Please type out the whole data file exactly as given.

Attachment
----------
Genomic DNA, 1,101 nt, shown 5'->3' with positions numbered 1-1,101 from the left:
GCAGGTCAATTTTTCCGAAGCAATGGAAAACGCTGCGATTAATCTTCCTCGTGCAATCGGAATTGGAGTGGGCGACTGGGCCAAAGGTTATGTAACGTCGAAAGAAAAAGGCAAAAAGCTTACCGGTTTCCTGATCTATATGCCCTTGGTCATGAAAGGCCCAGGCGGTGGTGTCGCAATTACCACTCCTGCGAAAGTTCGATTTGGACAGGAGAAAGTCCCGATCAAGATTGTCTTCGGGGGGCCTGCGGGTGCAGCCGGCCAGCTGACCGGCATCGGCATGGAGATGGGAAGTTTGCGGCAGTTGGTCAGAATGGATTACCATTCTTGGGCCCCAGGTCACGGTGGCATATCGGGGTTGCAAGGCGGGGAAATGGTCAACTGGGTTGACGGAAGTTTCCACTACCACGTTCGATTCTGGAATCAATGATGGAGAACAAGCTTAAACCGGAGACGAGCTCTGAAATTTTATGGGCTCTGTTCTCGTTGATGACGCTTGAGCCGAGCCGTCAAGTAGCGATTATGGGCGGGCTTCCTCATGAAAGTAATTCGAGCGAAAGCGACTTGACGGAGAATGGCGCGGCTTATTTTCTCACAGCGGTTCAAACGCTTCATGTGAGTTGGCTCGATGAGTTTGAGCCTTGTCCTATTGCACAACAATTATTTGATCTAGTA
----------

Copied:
Genomic DNA, 1,101 nt, shown 5'->3' with positions numbered 1-1,101 from the left:
GCAGGTCAATTTTTCCGAAGCAATGGAAAACGCTGCGATTAATCTTCCTCGTGCAATCGGAATTGGAGTGGGCGACTGGGCCAAAGGTTATGTAACGTCGAAAGAAAAAGGCAAAAAGCTTACCGGTTTCCTGATCTATATGCCCTTGGTCATGAAAGGCCCAGGCGGTGGTGTCGCAATTACCACTCCTGCGAAAGTTCGATTTGGACAGGAGAAAGTCCCGATCAAGATTGTCTTCGGGGGGCCTGCGGGTGCAGCCGGCCAGCTGACCGGCATCGGCATGGAGATGGGAAGTTTGCGGCAGTTGGTCAGAATGGATTACCATTCTTGGGCCCCAGGTCACGGTGGCATATCGGGGTTGCAAGGCGGGGAAATGGTCAACTGGGTTGACGGAAGTTTCCACTACCACGTTCGATTCTGGAATCAATGATGGAGAACAAGCTTAAACCGGAGACGAGCTCTGAAATTTTATGGGCTCTGTTCTCGTTGATGACGCTTGAGCCGAGCCGTCAAGTAGCGATTATGGGCGGGCTTCCTCATGAAAGTAATTCGAGCGAAAGCGACTTGACGGAGAATGGCGCGGCTTATTTTCTCACAGCGGTTCAAACGCTTCATGTGAGTTGGCTCGATGAGTTTGAGCCTTGTCCTATTGCACAACAATTATTTGATCTAGTA